Now that people are asking their smartphones about everything from billiards to baking, perhaps it's time we took a peek
at speech recognition software.
Indeed, the technology has been around for decades, so speech applications have gotten pretty sophisticated -- which is great
fun for users, but can create challenges for developers who are still working with older, flat text files. This week, author
Colin Beckingham describes how you can bridge the gap by moving
toward open source standards in speech processing. Learn how to use Python to convert existing flat lexicon files to
the Pronunciation Lexicon Specification (PLS) XML format, and then convert PLS files back to flat text format. This can increase
your cross-project compatibility, robustness, and extensibility in areas like Unicode.
It can also enhance your appreciation of your digital assistant the next time you ask her for a traffic update.
Until next week,
John Swanson and the developerWorks editorial team
Our other top features on developerWorks
| Getting grips with fpm: Tightening SUID programs|
Using the File Permissions Manager (fpm) allows you to trim down the
programs that should not be SUID or SGID enabled in your view, thus
allowing only privileged users to run these programs. This use of fpm is
part of the ever-growing AIX security policy to help system
administrators in hardening their system.
Get a grip >
| Explore what customers should expect in cloud service standards|
Administrators regularly back up cloud-stored data and expect to achieve full restoration of that data to cloud storage after
any outages. In this article, the author explores cloud customer expectations for interoperability, and illuminates various
cloud service standards organizations and what they offer.
Find skills and tools that can close the gaps >
| Cloud computing and storage with OpenStack|
The Infrastructure as a Service (IaaS) cloud platform space is quite diverse, with well-known solutions like Nebula and Eucalyptus.
But a relative newcomer to this space has shown considerable growth, not only in users but also in the number of companies
that support it. Get to know the open source platform OpenStack, and discover whether it's really the open source cloud operating
Learn more about OpenStack>
| OpenStack networking with iptables, chains, and
Networking is an essential part of an Infrastructure as a Service (IaaS) system, and OpenStack is no exception. In this
article, the author describes the iptable chains and rules behind the
OpenStack Cloud Compute-Nova project, and then details the nova-network
FlatDHCPManager component and other OpenStack components.
Get started with iptables >
| IBM PureSystems cloud-based trial and Virtual
Pattern Kit for Developers|
Access the cloud-based trial (beta) of IBM PureSystems. With minimal management, you can
leverage patterns of expertise that automate many tasks and quickly
develop in a secure, collaborative, cloud-based environment.
IBM Virtual Pattern Kit for Developers lets you develop virtual patterns for application deployment into the cloud. The kit
includes patterns, a plugin development kit (PDK), and the Image Construction and Composition Tool.
See for yourself how IBM is revolutionizing IT >
| Webcast: Accelerate application deployment to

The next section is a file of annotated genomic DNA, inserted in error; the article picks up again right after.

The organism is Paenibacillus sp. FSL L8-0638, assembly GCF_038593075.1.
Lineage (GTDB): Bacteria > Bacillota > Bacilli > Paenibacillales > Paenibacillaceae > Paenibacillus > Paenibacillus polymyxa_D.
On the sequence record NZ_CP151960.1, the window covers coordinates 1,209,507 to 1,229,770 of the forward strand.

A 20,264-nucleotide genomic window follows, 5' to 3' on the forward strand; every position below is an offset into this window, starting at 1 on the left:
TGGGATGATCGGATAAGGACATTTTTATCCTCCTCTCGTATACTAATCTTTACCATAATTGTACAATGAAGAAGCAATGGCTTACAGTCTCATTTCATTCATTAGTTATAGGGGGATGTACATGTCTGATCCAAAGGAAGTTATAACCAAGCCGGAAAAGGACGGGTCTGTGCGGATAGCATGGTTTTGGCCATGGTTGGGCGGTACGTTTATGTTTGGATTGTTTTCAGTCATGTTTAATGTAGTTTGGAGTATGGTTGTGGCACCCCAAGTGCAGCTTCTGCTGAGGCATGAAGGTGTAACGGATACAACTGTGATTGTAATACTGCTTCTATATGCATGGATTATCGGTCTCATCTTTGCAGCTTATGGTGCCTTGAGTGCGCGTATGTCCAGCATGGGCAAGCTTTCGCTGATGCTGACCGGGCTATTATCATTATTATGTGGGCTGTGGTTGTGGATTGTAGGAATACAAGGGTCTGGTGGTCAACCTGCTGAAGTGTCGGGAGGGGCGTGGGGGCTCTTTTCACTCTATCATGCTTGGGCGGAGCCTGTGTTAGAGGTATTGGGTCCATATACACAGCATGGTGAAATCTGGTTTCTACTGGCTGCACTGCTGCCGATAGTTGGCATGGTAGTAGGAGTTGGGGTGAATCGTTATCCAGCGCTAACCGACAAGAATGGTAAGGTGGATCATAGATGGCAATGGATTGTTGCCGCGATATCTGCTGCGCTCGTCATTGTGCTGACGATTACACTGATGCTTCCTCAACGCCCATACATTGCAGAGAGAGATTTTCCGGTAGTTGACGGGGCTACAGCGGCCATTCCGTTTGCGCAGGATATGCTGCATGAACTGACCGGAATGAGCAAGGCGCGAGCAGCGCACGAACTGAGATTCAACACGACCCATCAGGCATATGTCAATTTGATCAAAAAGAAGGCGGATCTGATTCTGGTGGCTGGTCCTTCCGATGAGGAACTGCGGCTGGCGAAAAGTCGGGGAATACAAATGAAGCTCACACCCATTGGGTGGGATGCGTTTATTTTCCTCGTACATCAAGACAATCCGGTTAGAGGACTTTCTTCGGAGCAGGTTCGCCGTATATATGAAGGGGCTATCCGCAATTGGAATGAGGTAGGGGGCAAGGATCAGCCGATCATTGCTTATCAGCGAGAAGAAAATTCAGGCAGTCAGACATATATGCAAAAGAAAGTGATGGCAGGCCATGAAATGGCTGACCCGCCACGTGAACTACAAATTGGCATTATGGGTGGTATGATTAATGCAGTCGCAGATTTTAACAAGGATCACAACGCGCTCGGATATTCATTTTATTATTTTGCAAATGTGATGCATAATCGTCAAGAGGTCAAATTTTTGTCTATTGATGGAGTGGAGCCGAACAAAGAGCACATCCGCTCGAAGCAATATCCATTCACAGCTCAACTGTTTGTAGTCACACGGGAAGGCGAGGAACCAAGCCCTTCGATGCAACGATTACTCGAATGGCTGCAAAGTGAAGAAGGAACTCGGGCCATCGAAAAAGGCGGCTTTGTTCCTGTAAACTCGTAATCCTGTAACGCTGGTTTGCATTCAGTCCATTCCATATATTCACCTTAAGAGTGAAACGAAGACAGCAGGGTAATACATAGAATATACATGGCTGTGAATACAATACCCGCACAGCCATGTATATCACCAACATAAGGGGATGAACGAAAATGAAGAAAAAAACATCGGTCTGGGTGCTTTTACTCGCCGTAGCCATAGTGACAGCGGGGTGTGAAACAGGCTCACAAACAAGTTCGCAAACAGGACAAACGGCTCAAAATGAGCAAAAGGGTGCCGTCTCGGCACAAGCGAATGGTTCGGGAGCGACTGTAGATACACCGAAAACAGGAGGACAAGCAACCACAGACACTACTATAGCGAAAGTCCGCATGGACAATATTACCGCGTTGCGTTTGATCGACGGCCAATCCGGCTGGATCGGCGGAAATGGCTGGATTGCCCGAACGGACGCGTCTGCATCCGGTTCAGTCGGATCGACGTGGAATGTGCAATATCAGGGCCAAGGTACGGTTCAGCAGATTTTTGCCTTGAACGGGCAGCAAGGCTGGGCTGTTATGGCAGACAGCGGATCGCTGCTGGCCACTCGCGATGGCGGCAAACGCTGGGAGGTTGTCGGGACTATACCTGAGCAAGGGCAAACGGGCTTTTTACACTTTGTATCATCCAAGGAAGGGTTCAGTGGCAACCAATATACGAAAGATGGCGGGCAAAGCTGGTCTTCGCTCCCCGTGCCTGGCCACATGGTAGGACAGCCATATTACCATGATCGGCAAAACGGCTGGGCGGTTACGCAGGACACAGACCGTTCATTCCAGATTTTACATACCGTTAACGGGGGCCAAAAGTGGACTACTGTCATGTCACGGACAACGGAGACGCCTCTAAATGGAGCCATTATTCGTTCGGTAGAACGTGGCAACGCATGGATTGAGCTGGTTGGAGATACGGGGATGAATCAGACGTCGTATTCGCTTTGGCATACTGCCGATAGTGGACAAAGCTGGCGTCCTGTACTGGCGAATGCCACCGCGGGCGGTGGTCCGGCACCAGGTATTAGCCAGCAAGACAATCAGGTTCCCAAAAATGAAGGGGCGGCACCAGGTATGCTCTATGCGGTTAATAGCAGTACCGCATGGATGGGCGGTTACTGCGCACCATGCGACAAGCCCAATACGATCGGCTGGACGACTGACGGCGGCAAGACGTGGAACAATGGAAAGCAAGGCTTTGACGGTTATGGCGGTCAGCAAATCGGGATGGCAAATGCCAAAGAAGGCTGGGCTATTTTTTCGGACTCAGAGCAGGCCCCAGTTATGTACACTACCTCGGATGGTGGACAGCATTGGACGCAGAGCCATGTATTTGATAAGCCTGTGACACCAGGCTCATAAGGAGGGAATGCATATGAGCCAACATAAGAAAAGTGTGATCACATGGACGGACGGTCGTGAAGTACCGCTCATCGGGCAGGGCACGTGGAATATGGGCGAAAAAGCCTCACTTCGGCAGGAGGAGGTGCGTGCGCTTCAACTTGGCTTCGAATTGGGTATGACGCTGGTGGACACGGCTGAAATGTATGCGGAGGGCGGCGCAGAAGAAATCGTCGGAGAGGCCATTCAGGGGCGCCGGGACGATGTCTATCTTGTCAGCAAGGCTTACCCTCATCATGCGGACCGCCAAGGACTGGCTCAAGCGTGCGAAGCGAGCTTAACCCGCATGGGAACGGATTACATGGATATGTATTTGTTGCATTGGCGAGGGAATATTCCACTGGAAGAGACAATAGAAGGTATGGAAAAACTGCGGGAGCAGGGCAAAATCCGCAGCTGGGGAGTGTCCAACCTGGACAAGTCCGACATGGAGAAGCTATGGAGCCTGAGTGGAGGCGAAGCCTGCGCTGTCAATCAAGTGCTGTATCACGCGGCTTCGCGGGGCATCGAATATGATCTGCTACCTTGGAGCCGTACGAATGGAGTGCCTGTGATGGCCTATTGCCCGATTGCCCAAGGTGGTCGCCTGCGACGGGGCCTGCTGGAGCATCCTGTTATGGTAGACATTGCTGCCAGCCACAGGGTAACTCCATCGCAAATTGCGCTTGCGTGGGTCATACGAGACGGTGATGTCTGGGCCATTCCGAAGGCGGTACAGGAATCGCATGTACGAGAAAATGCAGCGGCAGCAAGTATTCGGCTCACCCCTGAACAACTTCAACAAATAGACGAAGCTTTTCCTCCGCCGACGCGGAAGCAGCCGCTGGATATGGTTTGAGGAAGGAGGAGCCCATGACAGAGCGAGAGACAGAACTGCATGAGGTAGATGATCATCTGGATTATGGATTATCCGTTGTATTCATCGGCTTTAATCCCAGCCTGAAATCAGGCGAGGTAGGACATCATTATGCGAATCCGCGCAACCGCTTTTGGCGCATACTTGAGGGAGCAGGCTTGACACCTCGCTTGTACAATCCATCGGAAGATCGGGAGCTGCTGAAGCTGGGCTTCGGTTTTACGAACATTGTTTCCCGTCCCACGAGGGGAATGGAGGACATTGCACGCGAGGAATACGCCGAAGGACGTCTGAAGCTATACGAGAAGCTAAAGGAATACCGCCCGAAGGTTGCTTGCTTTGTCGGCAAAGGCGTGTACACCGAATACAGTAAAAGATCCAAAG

cloud and virtualization environments using IBM Workload Deployer (22 Aug)|
In this webcast, we will provide a brief introduction to IBM Workload Deployer and the benefits it can bring to your organization,
along with similar solutions that leverage patterns. Find out about the deployment models that are supported by Workload
Deployer, and see a brief demonstration of the product in action. (22 August 2012, 8:00am EDT)
Find out more and register for the webcast >
| New IBM ecosystem partner images on the IBM Cloud|
Explore the new partner software images on the IBM Cloud. IBM Business Partner solutions extend the value of the IBM SmartCloud
by providing new capabilities. Learn more about these capabilities, which are now being offered on the IBM Cloud.
New ecosystem partner images on the IBM Cloud >
| Using the RTVDSKINF command to avoid disk storage disasters
on IBM i|
The IBM i operating system limits the maximum number of objects in a library. Hitting that limit can
compromise your backup policy and cause unnerving delays in the simplest procedures. This article discusses how to use the
Retrieve Disk Information (
RTVDSKINF) command to gather information about the libraries in IBM i and create
listings that can track libraries with excessive objects.
Avoid disk storage disasters >
| Query social media and structured data with InfoSphere BigInsights|
Learn the basic querying capabilities provided with BigInsights through a querying and scripting language called Jaql. Also,
see how you can query data gathered from social media sites and join it with information retrieved from a relational DBMS.
See what Jaql can do for you >
| Going to OpenWorld? Come two days early and build
DB2 skills at no charge. (28-29 Sep)|
Attend the no-charge DB2 10 Workshop for Oracle professionals and get multivendor database skills that can extend your professional
flexibility and help position you to handle the multiple data types that are common in big data applications. No-charge DB2
for LUW certification testing is also available. (28 - 29 September 2012, San Francisco, CA, USA)
Register today >
| Explore Linux as a scientific computing platform|
The technical requirements of scientists have resulted in a number of Linux desktop tools for working with equations and
data manipulation in Python. Tour some examples in this article by Paul Ferrill.
Crunch numbers with Sage and Python >
| Key features and capabilities of IBM Worklight to accelerate your mobile
This introduction to Worklight development takes you through the tools and features that can help you quickly build competitive
Find out how to get started >
| Using IBM Worklight to develop cross-platform
HTML video play hybrid applications |
With Worklight, HTML5's shortcomings won't get in the way of developing mobile cross-platform video applications.
Find out why >
| OpenNTF fourth development contest: XPages meets IBM Connections|
OpenNTF's fourth development contest adds a new category for using XPages in combination with IBM Connections. You can submit
either custom applications/controls that integrate/utilize Connections functionality, or extensions for IBM Connections built